FAIRBANKS — Fluoride is now in the hands of the Fairbanks City Council.

A special task force recommended the city end a half-century-old mandate to fluoridate its water supply and will present findings to the City Council on Monday night. The council could abide by an ordinance or a ballot measure but is not required to take any action.

“My gut is telling me to go ahead and go with the recommendation,” Councilman Jim Matherly said. “I was surprised they said, ‘Take it completely out.’”

The panel, made up of four scientists, a pediatrician and a dentist, was formed a year ago to advise the city on the benefits and risks of adding fluoride to the public water supply. They studied the history, health effects and extent of fluoride use and gathered extensive public comment.

The panel decided it should be stopped altogether for two chief reasons — local water already contains natural fluoride levels and extra fluoride could harm to non-nursing infants.

Fluoride occurs naturally in our groundwater at 0.3 parts per million. For decades, the city required the utility to boost those levels to 1 ppm, but adjusted it to 0.7 ppm a couple of months ago when federal health recommendations changed.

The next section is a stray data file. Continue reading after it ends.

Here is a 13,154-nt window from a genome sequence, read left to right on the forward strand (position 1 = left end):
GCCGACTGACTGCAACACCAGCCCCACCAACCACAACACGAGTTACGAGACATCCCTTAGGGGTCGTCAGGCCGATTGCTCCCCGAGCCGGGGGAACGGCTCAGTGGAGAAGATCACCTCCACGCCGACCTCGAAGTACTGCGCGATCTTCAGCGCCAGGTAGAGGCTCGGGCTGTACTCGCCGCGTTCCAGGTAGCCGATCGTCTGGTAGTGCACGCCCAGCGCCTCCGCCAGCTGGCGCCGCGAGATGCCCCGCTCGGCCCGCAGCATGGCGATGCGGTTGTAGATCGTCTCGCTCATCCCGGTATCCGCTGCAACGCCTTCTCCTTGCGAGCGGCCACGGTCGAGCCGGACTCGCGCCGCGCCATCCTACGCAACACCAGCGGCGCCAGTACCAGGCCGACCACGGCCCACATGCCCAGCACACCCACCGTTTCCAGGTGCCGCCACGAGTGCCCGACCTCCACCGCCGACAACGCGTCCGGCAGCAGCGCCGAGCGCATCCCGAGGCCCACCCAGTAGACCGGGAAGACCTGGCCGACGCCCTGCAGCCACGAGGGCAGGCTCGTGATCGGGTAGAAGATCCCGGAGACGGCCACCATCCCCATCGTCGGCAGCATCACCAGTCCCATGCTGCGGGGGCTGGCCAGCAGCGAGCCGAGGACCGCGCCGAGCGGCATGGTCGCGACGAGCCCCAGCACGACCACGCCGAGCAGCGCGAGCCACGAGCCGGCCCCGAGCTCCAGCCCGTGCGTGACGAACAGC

Fluorosis, or splotchy teeth, is the only established health risk of fluoride at these levels, the report confirmed. While there are other alleged effects, like endocrine problems, neurosystem problems and osteosarcoma (bone cancer), the data is inconclusive, said Paul Reichardt, chairman of the committee and professor emeritus of chemistry at the University of Alaska Fairbanks.

“They certainly warrant further study but there’s probably not a good enough case to base public policy on,” he said.

The report urged that dentists, physicians and schools inform families about fluoride levels and make sure supplemental fluoride is still available for youths.

“Not just educational programs, but this recommends that the school go back to what they did some years ago to provide some kind of fluoride,” Reichardt said.

Removing fluoride could cause more cavities for some youths, especially those who don’t go to the dentist, the panel stated.

“I think the kids that can’t afford fluoride treatment are going to lose out. I feel bad for those kids,” Matherly said.

But he said the recommendation was thoroughly researched and coincides with the will of the public.

Douglas Yates, with the group Fluoride Free Fairbanks, said he hopes the council passes an ordinance to remove fluoride.

“The City Council should consider the fact that they asked for this report and they should act on the recommendations,” he said.

Councilman Chad Roberts said a ballot measure could be more appropriate.

“I respect their opinion and the effort they put into it,” he said. “I’m not 100 percent sure which way I’m going.”